Interactive Investor

Finsbury Growth & Income half-year results: the ii analyst view

16th May 2022 15:21

Tracy Zhao from interactive investor

Skin in the game ensures Nick Train serves up far more than just platitudes to shareholders.

For the six months to 31st March 2022, Finsbury Growth & Income (LSE:FGT) investment trust’s net asset value per share total return was -2.2% and the share price total return was -3.0%, underperforming its benchmark FTSE All-Share Index which returned 4.7% over the same period.

The Board declared a first interim dividend of 8.3p per share with respect to financial year ended 30 September 2022. Compared to previous financial year, the interim dividend has risen by 0.3p per share or 3.75%.

During the six months under review the Company has bought back a total of 1,660,421 shares into treasury at a cost of £14.4 million. These are the trust’s Unaudited half-year results for the six months ended 31 March 2022.

Portfolio Manager Nick Train said, with characteristic candour: “This is the third consecutive six-month period I have had to report disappointing returns to shareholders. I am sorry that the longstanding Lindsell Train investment approach and the longstanding major holdings in the portfolio have failed to deliver acceptable performance for your Company over what is now no trivial period.”

Chair, Simon Hayes, said: “Our portfolio manager continues to believe in the Company’s investment strategy, which has delivered attractive returns to investors over many years.

“The Board supports this view and, notwithstanding current economic and geopolitical headwinds, continues to believe that shareholders with a long-term outlook will be well rewarded.”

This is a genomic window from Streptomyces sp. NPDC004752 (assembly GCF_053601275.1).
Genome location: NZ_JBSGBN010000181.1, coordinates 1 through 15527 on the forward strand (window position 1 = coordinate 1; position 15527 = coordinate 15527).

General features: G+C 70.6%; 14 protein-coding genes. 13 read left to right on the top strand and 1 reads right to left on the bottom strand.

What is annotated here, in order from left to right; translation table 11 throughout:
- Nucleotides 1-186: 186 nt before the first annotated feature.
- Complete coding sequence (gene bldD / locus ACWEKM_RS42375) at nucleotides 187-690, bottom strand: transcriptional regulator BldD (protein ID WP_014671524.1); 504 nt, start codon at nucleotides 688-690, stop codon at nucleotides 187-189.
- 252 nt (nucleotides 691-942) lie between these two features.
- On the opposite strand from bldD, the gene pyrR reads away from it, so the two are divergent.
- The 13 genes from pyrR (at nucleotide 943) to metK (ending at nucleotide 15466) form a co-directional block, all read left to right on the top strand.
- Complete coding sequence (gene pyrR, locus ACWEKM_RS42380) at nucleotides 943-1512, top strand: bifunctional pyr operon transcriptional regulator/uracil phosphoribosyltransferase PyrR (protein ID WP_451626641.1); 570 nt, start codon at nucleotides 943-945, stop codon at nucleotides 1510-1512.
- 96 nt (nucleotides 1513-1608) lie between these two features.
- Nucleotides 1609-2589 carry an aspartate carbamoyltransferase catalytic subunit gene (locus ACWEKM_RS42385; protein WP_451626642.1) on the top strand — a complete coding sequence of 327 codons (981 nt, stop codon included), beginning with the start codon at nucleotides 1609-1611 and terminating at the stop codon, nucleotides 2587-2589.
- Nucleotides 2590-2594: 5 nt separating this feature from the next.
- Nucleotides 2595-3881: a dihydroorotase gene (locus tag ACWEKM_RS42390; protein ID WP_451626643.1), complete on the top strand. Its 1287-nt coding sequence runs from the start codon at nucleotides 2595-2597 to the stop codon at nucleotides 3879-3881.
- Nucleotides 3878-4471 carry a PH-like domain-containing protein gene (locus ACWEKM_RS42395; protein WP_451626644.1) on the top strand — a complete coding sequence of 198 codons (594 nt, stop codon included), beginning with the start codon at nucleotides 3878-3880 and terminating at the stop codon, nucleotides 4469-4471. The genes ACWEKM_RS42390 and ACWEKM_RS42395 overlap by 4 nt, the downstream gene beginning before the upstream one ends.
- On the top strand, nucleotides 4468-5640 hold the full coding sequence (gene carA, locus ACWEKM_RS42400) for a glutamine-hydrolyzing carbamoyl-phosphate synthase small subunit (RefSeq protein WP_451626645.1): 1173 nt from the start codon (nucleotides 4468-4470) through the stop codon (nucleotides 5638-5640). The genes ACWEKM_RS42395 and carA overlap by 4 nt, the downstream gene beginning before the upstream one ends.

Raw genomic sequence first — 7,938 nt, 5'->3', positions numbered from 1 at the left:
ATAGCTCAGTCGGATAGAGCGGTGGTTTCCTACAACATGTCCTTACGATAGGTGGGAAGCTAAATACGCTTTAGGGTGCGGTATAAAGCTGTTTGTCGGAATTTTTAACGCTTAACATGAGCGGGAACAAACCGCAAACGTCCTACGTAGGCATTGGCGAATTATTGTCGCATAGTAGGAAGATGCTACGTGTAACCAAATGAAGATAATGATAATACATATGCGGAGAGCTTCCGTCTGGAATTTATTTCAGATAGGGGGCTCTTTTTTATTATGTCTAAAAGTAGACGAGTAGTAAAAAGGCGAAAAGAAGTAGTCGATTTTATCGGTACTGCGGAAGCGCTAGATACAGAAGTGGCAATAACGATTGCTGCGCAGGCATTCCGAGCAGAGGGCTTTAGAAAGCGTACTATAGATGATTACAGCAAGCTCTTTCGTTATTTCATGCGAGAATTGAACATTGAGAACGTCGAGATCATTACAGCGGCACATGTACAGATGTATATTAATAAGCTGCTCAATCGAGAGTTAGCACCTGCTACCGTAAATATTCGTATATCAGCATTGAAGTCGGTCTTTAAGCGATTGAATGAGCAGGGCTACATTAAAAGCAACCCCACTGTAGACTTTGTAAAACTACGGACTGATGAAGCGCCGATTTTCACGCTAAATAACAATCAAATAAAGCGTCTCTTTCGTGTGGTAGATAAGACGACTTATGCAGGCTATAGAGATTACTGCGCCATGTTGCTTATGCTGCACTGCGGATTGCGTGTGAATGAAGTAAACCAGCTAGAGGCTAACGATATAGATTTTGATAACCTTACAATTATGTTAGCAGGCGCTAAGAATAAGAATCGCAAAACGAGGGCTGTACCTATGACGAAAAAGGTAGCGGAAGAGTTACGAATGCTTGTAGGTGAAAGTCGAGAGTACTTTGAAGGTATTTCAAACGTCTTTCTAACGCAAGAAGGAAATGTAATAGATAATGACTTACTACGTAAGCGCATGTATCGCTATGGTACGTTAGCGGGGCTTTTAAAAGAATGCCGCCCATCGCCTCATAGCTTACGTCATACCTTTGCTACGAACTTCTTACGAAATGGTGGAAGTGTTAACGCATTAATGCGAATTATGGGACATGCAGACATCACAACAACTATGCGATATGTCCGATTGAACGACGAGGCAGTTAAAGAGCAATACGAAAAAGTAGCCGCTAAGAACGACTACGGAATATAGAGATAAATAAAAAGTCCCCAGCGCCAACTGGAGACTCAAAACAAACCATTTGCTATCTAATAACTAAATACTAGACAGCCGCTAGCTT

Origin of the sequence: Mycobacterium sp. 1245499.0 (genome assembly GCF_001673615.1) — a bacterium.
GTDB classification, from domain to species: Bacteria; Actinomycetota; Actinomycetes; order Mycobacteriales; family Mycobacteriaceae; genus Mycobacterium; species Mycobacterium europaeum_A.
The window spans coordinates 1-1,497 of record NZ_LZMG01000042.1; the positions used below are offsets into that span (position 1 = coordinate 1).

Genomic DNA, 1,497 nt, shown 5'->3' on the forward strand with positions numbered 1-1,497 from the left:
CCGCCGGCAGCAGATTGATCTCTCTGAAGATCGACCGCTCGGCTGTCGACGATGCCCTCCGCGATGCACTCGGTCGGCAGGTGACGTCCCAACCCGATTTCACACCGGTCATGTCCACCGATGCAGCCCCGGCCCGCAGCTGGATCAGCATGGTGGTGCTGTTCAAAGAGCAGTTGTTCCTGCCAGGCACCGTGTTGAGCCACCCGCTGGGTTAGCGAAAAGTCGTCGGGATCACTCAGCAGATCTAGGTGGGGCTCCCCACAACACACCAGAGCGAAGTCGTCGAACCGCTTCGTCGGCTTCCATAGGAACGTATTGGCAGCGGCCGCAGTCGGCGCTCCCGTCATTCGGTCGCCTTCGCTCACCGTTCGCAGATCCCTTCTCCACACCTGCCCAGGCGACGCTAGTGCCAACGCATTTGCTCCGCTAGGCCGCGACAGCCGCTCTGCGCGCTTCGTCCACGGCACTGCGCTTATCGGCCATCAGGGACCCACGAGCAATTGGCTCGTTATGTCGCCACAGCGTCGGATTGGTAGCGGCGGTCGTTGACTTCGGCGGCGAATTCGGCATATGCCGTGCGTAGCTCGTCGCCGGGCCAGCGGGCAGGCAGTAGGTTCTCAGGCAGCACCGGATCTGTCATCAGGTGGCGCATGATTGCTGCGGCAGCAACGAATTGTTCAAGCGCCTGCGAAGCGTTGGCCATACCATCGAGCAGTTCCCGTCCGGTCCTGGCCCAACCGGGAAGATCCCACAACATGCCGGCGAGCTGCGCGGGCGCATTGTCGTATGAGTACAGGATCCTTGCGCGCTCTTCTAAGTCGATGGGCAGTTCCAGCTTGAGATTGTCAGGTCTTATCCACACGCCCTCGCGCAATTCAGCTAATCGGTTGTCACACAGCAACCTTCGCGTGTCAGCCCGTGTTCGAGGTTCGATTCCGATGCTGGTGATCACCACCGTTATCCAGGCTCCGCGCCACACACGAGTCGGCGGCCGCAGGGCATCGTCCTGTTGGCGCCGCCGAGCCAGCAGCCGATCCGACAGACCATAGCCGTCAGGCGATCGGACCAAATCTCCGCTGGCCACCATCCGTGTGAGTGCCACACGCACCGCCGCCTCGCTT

The ii view:

Tracy Zhao, Senior Fund Analyst, interactive investor, says: “Nick Train summed up the disappointing results with characteristic candour, and his sizeable holdings in this trust means he is serving up far more than platitudes to shareholders. The most recent report and accounts states that at the end of September 2021, he held £3.6 million shares, up from £3.1 million the year before. Investors in open-ended funds would struggle to find this level of transparency and would find it near-impossible to know whether they are suffering in silence.

“It’s going to take more than a Johnnie Walker from his second-largest holding Diageo (LSE:DGE) to sweeten the pill, but while Train admits to a third consecutive six-month period of disappointing performance, investors who follow his strategy know that this is far too short a time period to get unduly introspective.

“While we don’t know Train’s his current skin in the game up to the end of March 2022, it is meaningful that Nick Train appears to have been increasing his exposure to the trust last year.”

Launched in 1926, the trust has current market value of 1.9 billion, with Nick Train as portfolio manager for the past 20 years. Despite recent setbacks, the trust has delivered a total NAV return of 296% more than double the FTSE All-Share, which has gained 113.8%, over the past 15 years ended 30 April 2022. Its long-term performance consistently puts it in the top 5% among its Morningstar peer group. The trust’s 12-month yield is around 1.96%, which is lower than its Morningstar peer group.

The trust runs a very concentrated portfolio of around 30 holdings. As of 31 March 2022, the portfolio consists of 22 stocks across no more than five sectors. Half the trust currently sits in consumer staples, with the other 24% invested in financials and 15% in consumer discretionary. Such limited holdings and sector spread are prone to market noise, despite this Nick has high confidence in their healthy balance sheet and strong return on capitals. This has been reflected on the trading discount of the trust, widening from 6.2% as of 31 March 2022 to 8.0% as of 12 May 2022 against the effort of deploying share buybacks. 

Amid the rise in inflation and monetary policy tightening, the large allocation to staples and financials appears to be positioned to benefit these headwinds. On the flip side, weakening in consumer confidence may put pressure on the consumer discretionary portion of the portfolio. Of course, in this time of uncertainty, investors’ patience is set to be tested in order to enjoy the trust’s long-term performance. 

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